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I was always under the impression that aluminum is a better heat conductor than copper.

https://www.griffinrad.com/general_f...copper%20brass.

"1) Does an aluminum radiator cool better than a copper brass radiator?
An aluminum radiator does cool better than a copper brass radiator. For example, an aluminum radiator with 2 rows of 1" tubes is equivalent to a copper brass radiator with 5 rows of 1/2" tubes. Aluminum provides high efficiency, is lightweight, and has a longer life compared to copper brass."

I think the main problem is that it is difficult or impossible to repair.

https://www.griffinrad.com/general_f...copper%20brass.

Quote:
Originally Posted by gutthans View Post
Copper/brass radiators are the best. The heat transfer is superior to aluminum; the cost is cheaper; they are easier AND cheaper to repair.

The trick is to find a quality made unit. Because places close or get bought out, and also have Chinese stock, it's hard to recommend a supplier. If possible, buy locally so you can physically take it back. If you buy online, do so with a credit card so you can contest the sale if you get a crappy unit. Try big, good-name dealers who will stand behind product if you have an issue.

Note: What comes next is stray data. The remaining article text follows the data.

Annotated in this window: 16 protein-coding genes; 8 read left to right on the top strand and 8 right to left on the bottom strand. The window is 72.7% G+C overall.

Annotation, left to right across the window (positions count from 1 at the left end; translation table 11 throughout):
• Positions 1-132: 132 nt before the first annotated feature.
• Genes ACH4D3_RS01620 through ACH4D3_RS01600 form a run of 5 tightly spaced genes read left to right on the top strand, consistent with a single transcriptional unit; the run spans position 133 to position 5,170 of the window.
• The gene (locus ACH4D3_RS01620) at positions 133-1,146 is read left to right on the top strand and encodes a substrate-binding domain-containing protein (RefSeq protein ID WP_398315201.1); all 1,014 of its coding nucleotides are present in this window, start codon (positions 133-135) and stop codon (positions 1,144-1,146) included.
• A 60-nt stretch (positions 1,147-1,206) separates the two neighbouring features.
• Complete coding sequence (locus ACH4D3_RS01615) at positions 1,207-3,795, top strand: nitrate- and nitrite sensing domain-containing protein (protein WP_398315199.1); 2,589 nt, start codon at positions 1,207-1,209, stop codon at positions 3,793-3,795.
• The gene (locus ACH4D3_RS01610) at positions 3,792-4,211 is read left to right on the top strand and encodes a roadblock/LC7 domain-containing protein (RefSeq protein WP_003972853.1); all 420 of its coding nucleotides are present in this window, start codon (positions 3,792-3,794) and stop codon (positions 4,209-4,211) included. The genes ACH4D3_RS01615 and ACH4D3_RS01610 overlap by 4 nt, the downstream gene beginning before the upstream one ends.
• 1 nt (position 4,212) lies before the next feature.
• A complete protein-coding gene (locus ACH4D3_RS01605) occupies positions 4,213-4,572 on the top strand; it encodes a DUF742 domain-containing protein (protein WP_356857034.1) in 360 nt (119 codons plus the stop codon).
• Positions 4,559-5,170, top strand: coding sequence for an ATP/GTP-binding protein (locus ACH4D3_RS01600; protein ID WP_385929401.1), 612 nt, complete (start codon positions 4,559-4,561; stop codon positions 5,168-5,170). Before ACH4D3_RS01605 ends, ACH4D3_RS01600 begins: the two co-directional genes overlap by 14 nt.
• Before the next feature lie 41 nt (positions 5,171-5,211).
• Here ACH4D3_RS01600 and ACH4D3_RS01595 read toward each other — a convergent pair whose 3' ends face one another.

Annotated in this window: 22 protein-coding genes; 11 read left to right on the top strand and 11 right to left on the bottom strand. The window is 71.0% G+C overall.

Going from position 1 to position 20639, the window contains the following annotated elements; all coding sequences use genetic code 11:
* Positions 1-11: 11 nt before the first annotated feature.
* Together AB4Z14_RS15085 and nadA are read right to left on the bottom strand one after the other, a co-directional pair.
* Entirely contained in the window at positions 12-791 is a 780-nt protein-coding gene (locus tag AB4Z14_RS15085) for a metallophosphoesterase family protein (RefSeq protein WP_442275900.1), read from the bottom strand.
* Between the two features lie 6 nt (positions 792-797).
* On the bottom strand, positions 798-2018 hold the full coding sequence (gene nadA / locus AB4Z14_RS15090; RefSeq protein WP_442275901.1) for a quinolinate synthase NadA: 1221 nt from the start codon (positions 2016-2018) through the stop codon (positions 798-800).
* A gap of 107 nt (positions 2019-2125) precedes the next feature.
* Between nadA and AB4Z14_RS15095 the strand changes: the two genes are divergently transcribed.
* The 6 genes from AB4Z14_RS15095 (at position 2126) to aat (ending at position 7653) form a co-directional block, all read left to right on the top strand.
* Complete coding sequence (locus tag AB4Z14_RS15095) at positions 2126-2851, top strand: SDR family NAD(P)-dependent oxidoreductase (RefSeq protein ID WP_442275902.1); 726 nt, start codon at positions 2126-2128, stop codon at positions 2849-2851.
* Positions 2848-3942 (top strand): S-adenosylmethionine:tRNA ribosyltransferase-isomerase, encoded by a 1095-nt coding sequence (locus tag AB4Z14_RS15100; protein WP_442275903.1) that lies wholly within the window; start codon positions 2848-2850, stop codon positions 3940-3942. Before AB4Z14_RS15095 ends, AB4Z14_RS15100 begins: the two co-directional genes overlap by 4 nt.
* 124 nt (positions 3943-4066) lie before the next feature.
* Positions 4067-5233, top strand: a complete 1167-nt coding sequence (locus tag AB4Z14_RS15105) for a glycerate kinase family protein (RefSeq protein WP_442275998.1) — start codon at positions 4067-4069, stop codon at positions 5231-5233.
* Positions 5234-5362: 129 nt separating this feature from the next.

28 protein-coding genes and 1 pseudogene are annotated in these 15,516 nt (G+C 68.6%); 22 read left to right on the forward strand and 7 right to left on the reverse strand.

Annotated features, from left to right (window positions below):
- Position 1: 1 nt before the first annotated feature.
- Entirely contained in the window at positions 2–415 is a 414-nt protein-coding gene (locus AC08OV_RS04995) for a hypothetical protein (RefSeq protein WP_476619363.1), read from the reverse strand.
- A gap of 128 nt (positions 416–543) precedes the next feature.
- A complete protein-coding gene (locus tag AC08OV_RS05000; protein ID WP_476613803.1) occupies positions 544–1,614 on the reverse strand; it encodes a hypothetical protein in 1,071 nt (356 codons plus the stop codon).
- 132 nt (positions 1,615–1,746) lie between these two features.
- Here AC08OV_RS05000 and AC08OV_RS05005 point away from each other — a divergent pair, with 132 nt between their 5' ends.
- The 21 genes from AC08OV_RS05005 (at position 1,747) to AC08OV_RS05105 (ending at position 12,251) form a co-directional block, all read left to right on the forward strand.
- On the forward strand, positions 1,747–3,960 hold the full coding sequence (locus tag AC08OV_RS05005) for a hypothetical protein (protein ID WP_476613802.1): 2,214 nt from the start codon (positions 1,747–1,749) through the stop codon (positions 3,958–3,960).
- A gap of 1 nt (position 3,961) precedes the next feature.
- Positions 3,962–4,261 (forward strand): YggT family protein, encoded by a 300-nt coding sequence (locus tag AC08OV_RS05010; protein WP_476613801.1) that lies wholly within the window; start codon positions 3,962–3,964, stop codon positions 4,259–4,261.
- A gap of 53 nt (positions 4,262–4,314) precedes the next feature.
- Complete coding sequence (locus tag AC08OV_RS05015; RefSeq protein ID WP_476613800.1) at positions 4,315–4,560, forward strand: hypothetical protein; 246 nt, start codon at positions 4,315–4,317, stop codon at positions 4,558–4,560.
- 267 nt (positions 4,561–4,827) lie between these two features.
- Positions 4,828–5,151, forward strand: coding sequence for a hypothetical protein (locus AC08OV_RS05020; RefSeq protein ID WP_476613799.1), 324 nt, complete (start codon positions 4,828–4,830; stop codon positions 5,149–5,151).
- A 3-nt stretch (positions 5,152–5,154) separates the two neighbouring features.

Take it out of the box immediately, flush it out and get fluid in it. Pressure test it right away. A quality 3-core brass radiator will run around $200...avoid super sale buying, even though it saves money it means a bulk supplier purchase, design change, old beat-up or poor selling stock, and questionable quality control. It's usually a miracle if you actually get a good deal for the sale cost.
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post #8 of 23 Old 06-16-2021, 07:03 PM Thread Starter
Monastero
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Man thanks a lot fellas!